Sgt. Richard Donohue Jr. said his injuries from the shooting prevent him from fulfillNicolaus Czarnecki, Metro

MBTA Transit Police Sgt. Dic Donohue is retiring almost three years after being critically injured in the pursuit of the Boston Marathon bombers, according to WCVB.

Donohue said that he is still not 100 percent despite having fought through "pain and limitations" to be able to return to active duty.

"I did not want my career to be taken from me without a fight," he said to WCVB. "Unfortunately, I must now acknowledge the extent of my injuries and limitations. Physically, I cannot perform at 100 percent and must do what is right for myself, my co-workers, and my department. Therefore, I will step away from the job that I love so much."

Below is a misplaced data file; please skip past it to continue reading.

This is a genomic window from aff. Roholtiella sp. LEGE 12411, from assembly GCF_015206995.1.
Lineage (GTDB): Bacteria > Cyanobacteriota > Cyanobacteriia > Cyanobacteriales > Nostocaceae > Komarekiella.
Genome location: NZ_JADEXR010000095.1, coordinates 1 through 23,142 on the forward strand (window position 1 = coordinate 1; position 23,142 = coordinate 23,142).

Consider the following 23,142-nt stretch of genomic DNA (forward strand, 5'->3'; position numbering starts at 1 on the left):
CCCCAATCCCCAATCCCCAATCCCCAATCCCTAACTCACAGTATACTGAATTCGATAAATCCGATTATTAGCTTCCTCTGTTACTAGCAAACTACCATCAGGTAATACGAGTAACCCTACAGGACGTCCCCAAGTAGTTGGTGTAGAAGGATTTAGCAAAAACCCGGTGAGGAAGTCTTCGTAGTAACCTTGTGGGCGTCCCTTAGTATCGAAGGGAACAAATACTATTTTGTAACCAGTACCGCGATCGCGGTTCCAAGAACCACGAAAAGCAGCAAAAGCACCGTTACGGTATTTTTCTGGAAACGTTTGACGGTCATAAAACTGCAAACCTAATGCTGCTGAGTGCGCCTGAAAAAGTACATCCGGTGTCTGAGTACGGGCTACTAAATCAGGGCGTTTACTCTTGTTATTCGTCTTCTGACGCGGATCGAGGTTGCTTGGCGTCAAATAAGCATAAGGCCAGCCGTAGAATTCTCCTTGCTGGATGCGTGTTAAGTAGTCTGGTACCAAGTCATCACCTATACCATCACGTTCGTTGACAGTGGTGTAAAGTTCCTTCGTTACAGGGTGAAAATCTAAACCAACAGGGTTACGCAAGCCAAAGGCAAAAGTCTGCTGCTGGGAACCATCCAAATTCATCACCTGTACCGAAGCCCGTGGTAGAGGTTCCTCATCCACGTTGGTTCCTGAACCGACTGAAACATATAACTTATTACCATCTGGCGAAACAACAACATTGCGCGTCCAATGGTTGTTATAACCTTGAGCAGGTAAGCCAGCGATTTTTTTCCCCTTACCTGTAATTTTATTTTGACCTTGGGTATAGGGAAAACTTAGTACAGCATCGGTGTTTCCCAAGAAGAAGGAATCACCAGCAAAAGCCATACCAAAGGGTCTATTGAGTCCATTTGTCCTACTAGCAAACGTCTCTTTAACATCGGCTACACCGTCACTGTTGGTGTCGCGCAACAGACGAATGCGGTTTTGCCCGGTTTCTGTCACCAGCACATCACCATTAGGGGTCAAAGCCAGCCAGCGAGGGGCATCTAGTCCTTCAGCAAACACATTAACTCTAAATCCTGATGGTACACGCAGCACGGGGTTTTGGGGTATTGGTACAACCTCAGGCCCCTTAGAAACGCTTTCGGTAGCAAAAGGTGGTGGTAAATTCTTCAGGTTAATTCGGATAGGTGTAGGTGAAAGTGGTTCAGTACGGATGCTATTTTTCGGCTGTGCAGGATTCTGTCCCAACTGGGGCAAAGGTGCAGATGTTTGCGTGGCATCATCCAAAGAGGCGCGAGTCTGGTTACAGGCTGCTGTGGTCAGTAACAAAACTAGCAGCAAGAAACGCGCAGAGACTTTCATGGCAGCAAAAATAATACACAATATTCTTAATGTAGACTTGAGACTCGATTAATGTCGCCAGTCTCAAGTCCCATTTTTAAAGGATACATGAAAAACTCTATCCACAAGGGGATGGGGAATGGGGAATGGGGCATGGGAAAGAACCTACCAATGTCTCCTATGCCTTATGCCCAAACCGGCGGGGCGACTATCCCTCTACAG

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Donohue was in active pursuit of Tamerlan and Dzhokhar Tsarnaev as the brothers attempted to flee Boston after the bombings when he was injured severely.

"I am forever grateful to my fellow first responders and the doctors who saved my life. There are too many to list, but they each have a special place in my heart," he told WCVB.

His decision to retire has come after living with almost constant pain in his legs, even with extensive rehabilitation. He said that the pain has made it impossible to fulfill his duties as a police sergeant.

"I am alive, and I have many plans for the future," he said. "If I had a choice, I would continue to serve as a police officer for decades to come, but those were not the cards I was dealt."

After retiring from the MBTA, he will teach criminal justice as an adjunct professor at a local college.